Price of oil jumps over fear of disruption in Suez Canal
The price of oil soared to above $102 a barrel for the first time in over a year as Egypt's political crisis intensified, raising the risk of disruptions in the Suez Canal.
A report showing an unexpectedly large fall in US stockpiles of crude oil also helped boost prices.
By early afternoon in Europe, benchmark crude for August delivery was up $1.86 at $101.46 a barrel on the New York Mercantile Exchange, having risen as high as $102.18 earlier in the session.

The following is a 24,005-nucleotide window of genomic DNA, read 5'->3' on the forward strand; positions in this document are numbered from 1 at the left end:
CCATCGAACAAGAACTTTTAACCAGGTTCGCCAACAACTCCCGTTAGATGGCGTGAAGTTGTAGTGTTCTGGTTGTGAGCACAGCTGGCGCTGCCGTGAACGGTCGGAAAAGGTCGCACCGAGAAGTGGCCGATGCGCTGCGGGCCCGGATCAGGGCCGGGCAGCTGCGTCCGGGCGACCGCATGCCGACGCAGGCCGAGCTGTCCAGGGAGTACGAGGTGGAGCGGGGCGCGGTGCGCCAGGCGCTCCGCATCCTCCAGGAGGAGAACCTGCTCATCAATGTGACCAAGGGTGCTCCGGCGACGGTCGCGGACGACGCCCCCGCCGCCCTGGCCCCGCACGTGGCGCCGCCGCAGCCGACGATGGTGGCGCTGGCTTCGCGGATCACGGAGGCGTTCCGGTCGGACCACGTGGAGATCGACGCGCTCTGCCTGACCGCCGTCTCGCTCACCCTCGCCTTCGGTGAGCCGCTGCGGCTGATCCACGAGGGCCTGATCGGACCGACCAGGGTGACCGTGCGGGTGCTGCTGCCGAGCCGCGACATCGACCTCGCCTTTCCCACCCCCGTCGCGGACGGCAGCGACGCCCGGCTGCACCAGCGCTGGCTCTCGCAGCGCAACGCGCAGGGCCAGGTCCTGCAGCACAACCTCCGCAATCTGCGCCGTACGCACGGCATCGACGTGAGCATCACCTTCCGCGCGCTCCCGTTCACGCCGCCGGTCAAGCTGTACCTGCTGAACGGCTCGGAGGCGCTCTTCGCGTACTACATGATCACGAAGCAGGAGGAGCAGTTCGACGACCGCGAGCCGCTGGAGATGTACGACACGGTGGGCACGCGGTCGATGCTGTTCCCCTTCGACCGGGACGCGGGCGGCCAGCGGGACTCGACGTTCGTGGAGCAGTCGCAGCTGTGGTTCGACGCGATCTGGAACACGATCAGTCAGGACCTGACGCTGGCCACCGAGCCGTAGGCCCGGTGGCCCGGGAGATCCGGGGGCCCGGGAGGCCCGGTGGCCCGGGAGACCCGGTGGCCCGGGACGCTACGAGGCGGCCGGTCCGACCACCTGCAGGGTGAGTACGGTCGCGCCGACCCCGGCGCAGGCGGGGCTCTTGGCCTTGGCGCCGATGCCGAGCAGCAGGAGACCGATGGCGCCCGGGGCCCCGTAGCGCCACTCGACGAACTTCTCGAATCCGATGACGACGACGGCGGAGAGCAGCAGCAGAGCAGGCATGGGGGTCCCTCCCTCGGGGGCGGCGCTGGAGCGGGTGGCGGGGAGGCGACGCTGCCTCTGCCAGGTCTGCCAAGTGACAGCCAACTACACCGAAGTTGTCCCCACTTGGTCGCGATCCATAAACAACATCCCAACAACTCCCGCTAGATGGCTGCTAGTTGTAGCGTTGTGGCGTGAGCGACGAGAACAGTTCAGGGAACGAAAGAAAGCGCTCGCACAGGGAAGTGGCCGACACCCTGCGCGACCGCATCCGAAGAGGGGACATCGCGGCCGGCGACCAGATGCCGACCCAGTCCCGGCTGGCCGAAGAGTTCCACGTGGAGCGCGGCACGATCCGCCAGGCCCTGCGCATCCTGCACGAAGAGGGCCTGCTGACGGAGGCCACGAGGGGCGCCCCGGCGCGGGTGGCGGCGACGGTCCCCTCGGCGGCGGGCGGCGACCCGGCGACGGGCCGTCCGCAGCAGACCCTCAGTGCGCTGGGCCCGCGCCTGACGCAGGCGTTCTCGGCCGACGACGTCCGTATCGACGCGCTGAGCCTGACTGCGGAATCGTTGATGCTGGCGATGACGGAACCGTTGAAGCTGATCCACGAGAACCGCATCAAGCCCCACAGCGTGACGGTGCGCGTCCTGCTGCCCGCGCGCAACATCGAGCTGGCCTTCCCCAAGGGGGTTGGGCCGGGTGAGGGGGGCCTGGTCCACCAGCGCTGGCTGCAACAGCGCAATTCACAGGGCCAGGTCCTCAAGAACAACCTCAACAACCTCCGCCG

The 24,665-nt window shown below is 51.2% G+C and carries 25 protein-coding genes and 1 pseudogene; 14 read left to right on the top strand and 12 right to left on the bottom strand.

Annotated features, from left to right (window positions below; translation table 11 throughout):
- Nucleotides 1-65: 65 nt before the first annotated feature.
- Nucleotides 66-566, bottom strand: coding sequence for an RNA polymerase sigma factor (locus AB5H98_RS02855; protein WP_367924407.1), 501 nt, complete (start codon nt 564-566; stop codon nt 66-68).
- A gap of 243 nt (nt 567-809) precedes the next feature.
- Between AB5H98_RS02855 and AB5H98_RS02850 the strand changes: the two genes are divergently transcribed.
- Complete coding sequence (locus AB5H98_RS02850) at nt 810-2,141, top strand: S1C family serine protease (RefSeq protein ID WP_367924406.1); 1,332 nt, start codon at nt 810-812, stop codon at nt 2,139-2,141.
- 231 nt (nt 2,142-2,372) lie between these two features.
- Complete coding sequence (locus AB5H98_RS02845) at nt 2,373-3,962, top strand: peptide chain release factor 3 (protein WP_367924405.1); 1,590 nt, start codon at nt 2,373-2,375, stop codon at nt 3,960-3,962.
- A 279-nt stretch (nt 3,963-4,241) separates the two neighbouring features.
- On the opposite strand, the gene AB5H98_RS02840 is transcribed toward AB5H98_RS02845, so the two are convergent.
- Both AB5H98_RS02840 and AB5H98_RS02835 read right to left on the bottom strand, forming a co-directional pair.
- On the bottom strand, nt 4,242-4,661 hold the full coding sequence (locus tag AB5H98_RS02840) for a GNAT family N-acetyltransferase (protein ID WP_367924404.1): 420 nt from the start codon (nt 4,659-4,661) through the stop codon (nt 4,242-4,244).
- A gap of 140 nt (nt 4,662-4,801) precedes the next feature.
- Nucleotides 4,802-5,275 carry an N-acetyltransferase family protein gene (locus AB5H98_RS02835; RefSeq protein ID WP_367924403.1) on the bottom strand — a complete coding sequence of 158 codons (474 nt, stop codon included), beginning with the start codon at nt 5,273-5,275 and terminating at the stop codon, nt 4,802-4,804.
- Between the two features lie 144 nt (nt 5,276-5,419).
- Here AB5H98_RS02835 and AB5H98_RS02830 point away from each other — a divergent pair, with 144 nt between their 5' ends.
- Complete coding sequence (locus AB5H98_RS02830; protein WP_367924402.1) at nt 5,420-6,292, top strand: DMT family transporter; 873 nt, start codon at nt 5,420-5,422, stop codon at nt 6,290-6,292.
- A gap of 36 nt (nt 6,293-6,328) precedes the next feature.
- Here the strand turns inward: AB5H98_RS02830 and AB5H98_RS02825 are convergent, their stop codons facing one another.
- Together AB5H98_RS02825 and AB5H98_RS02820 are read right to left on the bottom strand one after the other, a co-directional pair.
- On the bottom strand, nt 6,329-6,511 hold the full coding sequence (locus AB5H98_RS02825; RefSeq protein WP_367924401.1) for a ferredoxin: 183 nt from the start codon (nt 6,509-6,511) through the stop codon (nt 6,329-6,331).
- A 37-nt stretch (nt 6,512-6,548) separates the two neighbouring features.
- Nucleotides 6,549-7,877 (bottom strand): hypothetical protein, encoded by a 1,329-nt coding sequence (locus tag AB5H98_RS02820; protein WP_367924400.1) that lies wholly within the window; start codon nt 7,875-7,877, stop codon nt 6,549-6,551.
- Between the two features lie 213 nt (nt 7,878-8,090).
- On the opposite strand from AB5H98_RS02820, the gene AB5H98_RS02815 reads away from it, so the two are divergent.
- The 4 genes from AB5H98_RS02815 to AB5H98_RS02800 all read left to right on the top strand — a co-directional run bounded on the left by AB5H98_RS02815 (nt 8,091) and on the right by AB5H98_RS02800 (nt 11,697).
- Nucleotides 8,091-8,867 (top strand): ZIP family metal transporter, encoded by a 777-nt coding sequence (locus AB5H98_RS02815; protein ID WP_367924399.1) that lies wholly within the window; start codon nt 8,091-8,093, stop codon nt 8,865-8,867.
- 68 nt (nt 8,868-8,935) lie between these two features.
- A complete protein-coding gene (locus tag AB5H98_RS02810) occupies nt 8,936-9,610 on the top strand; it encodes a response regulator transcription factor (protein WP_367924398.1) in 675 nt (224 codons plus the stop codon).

On Tuesday, the contract gained $1.61, or 1.6pc.
Egypt is not an oil producer but its control of the Suez Canal, one of the world's busiest shipping lanes that links the Mediterranean with the Red Sea, gives it a crucial role in maintaining global energy supplies.
The Middle East accounts for about a quarter of the world's crude oil output.
The Suez Canal Authority, which operates the waterway, said it "has all the authorities needed for running the canal without being limited by the laws and the systems of the (Egyptian) government."